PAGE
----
Like much of the country, there has been snow here in Staffordshire the past couple of days. But despite the cold, there are signs of spring emerging. I’m lucky to be getting out for a daily walk around my neighbourhood, enjoying the daylight and the frosted trees, looking out for snowdrops peeking through the frozen grass.
I’m fortunate that I’ve had a lot of writing to keep me busy over the past few weeks. The main focus in January was preparing for the mid-year review for my PhD, which involved submitting a sample of my writing and a research statement outlining my project so far and how I hope for it to progress. Thankfully I got that all submitted in time for the 1st February deadline. In a few weeks’ time I’ll have a mini viva interview to assess my work so far and check I’m on track. I find talking about my research can be really interesting, but I still feel at the stage where articulating it all feels challenging! But I am enjoying my PhD, and have been doing some really interesting reading for it this past week, exploring published mental health memoirs, as well as doing my own creative work. I feel very lucky to have this opportunity to focus on something I’m so passionate about.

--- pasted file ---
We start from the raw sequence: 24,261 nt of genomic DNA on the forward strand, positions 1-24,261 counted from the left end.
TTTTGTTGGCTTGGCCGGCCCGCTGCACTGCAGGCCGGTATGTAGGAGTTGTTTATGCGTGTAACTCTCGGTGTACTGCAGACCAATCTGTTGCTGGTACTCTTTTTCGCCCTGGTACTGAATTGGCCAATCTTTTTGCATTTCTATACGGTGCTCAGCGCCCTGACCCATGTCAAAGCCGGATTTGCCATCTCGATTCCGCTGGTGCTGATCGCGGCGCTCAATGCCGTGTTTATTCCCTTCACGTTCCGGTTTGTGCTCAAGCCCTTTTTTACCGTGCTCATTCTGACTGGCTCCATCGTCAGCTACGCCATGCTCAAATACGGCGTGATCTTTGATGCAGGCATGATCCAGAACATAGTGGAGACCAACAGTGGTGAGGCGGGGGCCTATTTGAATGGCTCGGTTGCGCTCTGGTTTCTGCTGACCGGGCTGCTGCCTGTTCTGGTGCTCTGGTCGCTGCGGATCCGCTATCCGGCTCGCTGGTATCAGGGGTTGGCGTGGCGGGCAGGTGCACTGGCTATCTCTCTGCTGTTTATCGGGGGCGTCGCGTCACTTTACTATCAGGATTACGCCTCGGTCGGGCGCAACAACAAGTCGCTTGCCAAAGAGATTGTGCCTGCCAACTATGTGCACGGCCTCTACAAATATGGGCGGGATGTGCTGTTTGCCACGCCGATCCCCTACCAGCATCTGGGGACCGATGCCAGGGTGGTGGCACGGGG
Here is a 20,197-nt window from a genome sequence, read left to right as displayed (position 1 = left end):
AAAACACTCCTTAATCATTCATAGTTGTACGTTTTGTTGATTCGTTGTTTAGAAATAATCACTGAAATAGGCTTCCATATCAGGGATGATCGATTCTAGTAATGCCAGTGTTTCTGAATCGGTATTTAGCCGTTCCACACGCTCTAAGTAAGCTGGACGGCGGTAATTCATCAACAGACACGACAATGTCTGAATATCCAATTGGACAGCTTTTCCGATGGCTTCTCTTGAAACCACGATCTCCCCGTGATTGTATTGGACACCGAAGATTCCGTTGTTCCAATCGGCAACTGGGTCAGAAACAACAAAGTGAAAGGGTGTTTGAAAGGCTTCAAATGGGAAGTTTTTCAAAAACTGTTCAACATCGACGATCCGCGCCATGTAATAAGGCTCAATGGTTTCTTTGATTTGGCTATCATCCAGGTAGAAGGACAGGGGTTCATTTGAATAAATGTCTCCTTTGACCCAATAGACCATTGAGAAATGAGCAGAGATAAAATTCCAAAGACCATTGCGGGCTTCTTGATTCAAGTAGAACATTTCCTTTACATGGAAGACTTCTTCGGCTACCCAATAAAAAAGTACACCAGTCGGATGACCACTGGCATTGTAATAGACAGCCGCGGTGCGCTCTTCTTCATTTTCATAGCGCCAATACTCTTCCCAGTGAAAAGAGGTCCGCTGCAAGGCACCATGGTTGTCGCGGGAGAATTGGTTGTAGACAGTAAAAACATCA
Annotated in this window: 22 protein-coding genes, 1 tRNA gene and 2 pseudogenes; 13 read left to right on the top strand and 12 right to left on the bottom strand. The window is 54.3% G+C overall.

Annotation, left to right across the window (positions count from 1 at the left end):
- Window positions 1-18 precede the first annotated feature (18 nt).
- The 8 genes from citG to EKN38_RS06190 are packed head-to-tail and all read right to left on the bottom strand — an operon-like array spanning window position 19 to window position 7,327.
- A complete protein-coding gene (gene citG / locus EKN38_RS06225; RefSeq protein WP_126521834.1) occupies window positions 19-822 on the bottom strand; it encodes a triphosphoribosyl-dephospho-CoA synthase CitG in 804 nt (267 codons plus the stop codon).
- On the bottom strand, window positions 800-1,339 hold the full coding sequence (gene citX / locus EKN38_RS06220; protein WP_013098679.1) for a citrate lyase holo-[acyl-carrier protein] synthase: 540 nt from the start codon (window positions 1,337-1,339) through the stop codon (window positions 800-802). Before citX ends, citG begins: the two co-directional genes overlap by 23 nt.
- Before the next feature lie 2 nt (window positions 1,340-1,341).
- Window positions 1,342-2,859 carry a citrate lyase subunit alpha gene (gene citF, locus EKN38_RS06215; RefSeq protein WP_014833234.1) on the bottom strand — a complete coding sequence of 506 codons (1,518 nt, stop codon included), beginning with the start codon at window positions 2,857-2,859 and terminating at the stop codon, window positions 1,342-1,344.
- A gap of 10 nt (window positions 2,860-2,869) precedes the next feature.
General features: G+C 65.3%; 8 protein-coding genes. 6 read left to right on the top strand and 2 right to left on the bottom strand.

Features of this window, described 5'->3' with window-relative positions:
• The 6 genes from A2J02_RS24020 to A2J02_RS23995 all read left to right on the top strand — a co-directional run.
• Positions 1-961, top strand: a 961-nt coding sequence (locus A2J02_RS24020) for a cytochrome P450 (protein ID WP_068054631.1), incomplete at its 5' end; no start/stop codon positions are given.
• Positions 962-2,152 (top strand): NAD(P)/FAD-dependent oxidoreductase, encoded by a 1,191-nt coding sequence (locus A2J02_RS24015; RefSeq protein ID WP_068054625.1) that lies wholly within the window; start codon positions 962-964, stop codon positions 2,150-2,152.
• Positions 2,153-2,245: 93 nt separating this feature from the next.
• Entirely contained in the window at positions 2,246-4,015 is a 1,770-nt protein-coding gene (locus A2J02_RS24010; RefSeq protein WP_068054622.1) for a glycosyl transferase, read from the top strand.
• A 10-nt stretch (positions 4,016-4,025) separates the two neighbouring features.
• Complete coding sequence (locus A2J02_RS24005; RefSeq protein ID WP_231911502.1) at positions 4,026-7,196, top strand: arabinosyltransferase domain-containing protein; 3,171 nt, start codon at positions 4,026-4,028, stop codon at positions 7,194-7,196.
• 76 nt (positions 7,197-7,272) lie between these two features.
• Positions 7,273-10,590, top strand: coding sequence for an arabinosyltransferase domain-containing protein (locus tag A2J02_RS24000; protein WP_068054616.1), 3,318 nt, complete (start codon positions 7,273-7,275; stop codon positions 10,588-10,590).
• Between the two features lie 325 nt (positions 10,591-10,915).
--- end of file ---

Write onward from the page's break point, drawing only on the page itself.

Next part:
I’ve also had a few articles to work on recently, as well as seeing ones that were commissioned towards the end of last year being published. My feature “Art in the Everyday” is in the current issue of the absolutely gorgeous Oh magazine. I love the front cover of vibrant daffodils – I can almost feel the spring warmth and scent of flowers just looking at it! My piece is about how we can all make art and poetry out of the items we’re surrounded with, drawing on the idea of found object art and movements like surrealism and dadaism. It was a fascinating feature to write, and I’m so pleased to have it published in such a wonderful magazine.
There are a few more articles of mine due to be published in the coming months which I’m excited to share. I also submitted a draft of my new novel to my literary agent recently, and I’m nervously waiting to hear her thoughts. She really gets my writing and always has valuable insights into how to make it better, so I’m confident that her feedback will be so useful.
I hope that you’re doing okay in this difficult winter lockdown, finding ways to get through. I can’t wait until the evenings are light again so I can go on an after dinner walk. And, of course, I can’t wait until things are safer and lockdown can start to ease. I hope things will get brighter soon.